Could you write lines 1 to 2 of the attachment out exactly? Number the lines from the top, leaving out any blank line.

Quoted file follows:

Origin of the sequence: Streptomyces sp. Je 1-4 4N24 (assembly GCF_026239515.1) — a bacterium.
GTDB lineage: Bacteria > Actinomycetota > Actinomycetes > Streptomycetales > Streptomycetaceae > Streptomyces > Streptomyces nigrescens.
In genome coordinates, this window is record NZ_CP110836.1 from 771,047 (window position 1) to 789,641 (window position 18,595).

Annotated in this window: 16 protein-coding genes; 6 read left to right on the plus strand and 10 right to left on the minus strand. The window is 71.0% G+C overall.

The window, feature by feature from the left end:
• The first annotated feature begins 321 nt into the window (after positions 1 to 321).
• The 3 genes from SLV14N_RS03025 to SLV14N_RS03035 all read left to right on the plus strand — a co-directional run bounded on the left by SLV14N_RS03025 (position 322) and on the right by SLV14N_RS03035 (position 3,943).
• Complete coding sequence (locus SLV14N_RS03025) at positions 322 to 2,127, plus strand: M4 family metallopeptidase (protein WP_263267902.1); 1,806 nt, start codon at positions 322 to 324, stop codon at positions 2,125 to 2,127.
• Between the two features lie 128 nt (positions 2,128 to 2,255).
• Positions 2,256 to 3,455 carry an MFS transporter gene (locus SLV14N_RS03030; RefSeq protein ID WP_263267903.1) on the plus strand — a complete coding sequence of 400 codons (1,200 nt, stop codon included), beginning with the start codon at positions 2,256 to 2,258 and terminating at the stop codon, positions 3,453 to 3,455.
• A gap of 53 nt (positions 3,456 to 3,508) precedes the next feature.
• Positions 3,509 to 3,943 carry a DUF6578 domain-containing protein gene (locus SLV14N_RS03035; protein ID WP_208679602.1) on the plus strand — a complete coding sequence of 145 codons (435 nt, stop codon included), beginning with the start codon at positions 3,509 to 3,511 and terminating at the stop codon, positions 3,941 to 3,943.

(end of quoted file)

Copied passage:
Origin of the sequence: Streptomyces sp. Je 1-4 4N24 (assembly GCF_026239515.1) — a bacterium.
GTDB lineage: Bacteria > Actinomycetota > Actinomycetes > Streptomycetales > Streptomycetaceae > Streptomyces > Streptomyces nigrescens.